Academic journal article CineAction

Werther

Academic journal article CineAction

Werther

Article excerpt

(Max Ophuls, 1938)

From Richardson, both Goethe and Rousseau learned the basic lesson that the subject of the novel is the "human heart", which is to say, the psyche in all its complexities and dark self-conceits, but especially at the moment of love. In them, the novel remains both psychological and erotic, dedicated not to the unwinding of an action replete with sharp reversals and recognitions, but with the exploration of a moral choice.

--Leslie A Fiedler: Love and Death in the American Novel (1)

Twenty years ago, writing on the generic tradition to which I felt that Ophuls's Letter From an Unknown Woman (1948), Caught (1948) and The Reckless Moment (1949) belonged, I quoted the above passage (2). I did not make the connection: the Goethe novel Fiedler was referring to was Werther and, whilst working in France ten years earlier than these Hollywood movies, Ophuls had adapted that very novel into a film. This article is an attempt to remedy the oversight, and to look at Ophuls's Werther--his one adaptation of a "classic" novel--in terms of both the tradition Fiedler identified and the director's own concerns.

Like most of Ophuls's French films of the '30s, Werther does not have much of a reputation. Part of the problem, of course, is that it is an adaptation of a novel by a "great" writer; this was sufficient for Richard Roud, in his monograph on Ophuls, to write of the director as having "vulgarised his subject" (3). In particular, Roud objects to a crucial change between novel and film. In the novel, Lotte--whom Werther knows to be engaged to Albert when he meets her--is the recipient of Werther's unsolicited passion, and she attempts to restrict him to the role of "friend". In the film, Charlotte/Annie Vernay keeps her engagement to Albert/Jean Galland a secret until Werther/Pierre Richard-Willm proposes, but in the meantime she has come to reciprocate the latter's love. Nevertheless, she still goes through with her marriage to Albert, resulting in a situation which, in contrast to Roud, I find far more "tragic" than that depicted by Goethe. Unrequited love may of course be painful, but it is hardly as desolat ing as someone whom you love and who loves you marrying another.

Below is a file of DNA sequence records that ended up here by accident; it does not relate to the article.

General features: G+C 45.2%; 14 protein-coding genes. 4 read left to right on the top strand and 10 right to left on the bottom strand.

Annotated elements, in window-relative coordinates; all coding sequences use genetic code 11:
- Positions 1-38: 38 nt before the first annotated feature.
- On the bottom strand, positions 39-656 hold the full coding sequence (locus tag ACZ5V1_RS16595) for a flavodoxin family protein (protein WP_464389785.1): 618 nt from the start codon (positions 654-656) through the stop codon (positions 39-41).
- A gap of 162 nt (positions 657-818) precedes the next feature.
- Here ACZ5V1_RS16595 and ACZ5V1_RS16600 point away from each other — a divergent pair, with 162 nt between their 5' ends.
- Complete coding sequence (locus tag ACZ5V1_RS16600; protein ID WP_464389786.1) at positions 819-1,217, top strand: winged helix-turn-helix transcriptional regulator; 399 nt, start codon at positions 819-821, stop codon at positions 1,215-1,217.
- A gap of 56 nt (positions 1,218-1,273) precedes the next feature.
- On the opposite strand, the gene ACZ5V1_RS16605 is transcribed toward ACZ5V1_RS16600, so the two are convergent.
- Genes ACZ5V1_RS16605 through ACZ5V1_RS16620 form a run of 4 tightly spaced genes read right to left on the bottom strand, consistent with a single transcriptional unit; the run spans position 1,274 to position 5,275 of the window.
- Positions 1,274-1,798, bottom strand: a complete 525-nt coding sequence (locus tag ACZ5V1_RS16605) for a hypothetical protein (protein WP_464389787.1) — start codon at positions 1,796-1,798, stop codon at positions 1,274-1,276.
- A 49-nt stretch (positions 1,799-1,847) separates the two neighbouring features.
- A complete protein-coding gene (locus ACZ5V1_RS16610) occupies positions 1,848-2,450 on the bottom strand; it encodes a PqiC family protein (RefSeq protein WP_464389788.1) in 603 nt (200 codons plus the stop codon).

Even among French admirers of Ophuls, I have been unable to find anything substantial on Werther. The most detailed piece on the film may well be in Susan White's book on Ophuls, but it is still relatively short, and mostly given over to a somewhat unreliable recounting of the plot, with a few observations about the use of sound in the film (4). It is time that Ophuls's Werther was brought out from under the shadow of Goethe.

Goethe's Werther (5), like Stefan Zweig's short story Letter From an Unknown Woman, is for the most part in the epistolary form, and in each case the letter(s) are written by only one person. An inevitable consequence of this is that we are restricted to the sensibility of one character, a restriction which apparently troubled Goethe towards the end of Werther, since he suddenly switches to extended third person passages. He thus belatedly tells us something of Lotte's own feelings about Werther, but the substance of the novel is nevertheless overwhelmingly devoted to Werther's emotional life. Setting aside the manner in which this is depicted--Werther rhapsodises; weeps; suffers; agonises--what concerns me here is the problems the structure of the source material poses for a film adaptation. In the case of Letter From an Unknown Woman, the epistolary structure is retained in the film, and the judicious use of Lisa/Joan Fontaine's voice-over conveys the sense that her letter to Stefan/Louis Jourdan is being read by him even as we see it dramatised. In part because the letter is primarily concerned with the relationship between the two of them--so that Stefan is reading about himself, too--preserving the original structure works extremely well.

Goethe's use of the epistolary form is quite different from Zweig's. …

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